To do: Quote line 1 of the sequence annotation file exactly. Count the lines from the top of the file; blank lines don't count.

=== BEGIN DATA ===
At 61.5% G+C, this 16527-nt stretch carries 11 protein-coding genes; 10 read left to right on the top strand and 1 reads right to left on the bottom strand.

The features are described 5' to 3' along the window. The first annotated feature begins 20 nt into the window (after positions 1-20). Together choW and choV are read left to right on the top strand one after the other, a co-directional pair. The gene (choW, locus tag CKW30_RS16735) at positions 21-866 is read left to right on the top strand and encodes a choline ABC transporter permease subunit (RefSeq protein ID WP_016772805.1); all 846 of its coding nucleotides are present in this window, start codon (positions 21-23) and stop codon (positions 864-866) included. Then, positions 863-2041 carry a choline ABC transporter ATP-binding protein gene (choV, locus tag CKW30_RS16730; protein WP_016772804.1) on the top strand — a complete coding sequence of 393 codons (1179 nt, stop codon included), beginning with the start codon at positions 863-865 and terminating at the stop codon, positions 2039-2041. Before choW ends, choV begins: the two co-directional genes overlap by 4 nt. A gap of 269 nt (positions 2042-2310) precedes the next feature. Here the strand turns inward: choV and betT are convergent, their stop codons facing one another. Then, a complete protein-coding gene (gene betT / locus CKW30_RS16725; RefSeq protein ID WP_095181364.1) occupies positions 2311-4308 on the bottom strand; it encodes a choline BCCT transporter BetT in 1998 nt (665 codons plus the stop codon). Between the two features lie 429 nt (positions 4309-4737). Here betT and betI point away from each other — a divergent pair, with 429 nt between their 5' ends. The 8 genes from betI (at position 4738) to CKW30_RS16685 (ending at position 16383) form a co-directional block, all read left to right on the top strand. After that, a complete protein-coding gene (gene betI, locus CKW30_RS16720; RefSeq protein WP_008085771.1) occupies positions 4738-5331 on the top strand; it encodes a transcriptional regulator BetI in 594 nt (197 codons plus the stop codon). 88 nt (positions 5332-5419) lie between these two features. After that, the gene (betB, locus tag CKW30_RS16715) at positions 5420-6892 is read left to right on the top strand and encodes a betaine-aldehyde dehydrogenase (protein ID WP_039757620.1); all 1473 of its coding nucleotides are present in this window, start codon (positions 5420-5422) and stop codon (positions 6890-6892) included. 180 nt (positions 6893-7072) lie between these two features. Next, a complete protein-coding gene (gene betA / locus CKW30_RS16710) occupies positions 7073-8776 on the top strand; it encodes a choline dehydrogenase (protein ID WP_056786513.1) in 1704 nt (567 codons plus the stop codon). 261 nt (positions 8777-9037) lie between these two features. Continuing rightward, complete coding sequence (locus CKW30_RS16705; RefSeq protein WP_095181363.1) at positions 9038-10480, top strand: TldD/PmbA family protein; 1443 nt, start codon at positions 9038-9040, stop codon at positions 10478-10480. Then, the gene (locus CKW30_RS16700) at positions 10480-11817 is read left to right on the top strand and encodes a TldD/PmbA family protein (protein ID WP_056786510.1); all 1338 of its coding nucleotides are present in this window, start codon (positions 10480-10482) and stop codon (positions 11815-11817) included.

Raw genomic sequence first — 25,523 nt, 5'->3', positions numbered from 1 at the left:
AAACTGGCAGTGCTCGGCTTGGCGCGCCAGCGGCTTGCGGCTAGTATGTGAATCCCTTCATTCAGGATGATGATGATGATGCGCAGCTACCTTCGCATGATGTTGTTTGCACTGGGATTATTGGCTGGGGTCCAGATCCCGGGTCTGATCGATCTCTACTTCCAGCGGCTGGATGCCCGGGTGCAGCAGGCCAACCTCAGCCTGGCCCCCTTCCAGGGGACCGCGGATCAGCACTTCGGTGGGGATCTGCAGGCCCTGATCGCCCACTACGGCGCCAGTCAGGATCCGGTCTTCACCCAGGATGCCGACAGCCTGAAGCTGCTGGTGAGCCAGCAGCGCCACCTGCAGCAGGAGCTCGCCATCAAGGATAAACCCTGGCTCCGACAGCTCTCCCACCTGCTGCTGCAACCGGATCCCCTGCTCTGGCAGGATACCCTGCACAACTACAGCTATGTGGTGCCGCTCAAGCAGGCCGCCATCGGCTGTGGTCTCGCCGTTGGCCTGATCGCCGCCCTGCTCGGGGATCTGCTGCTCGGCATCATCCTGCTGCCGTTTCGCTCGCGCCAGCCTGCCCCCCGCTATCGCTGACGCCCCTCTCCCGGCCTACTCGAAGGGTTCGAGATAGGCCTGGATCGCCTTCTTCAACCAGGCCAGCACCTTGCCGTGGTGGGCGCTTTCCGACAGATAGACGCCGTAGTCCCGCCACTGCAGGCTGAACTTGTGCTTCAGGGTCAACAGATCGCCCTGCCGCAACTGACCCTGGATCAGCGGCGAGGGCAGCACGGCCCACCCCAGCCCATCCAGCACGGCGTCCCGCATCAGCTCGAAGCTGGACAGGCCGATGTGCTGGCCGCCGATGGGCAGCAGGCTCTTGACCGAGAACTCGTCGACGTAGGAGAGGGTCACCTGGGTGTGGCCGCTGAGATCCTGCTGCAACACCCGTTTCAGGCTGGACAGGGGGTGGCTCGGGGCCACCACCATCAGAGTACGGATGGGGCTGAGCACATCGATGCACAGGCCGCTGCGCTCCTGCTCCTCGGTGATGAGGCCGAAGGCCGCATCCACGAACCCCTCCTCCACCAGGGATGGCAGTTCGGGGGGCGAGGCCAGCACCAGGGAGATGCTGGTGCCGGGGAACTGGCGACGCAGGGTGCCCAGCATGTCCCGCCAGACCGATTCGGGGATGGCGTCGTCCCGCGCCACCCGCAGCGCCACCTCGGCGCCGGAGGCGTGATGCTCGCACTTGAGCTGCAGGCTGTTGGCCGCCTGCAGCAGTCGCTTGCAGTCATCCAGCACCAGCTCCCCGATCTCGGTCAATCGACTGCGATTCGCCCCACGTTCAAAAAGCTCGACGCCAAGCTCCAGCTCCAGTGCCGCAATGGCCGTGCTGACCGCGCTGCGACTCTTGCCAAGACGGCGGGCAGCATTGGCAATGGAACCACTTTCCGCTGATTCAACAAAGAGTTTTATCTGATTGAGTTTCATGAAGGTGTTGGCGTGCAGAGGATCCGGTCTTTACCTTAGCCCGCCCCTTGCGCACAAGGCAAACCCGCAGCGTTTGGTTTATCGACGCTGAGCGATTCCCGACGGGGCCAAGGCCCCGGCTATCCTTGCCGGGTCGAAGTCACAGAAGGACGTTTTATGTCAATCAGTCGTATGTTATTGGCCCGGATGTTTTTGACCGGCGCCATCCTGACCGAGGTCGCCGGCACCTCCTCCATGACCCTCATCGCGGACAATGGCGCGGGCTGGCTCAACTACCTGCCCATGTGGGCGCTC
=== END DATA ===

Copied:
At 61.5% G+C, this 16527-nt stretch carries 11 protein-coding genes; 10 read left to right on the top strand and 1 reads right to left on the bottom strand.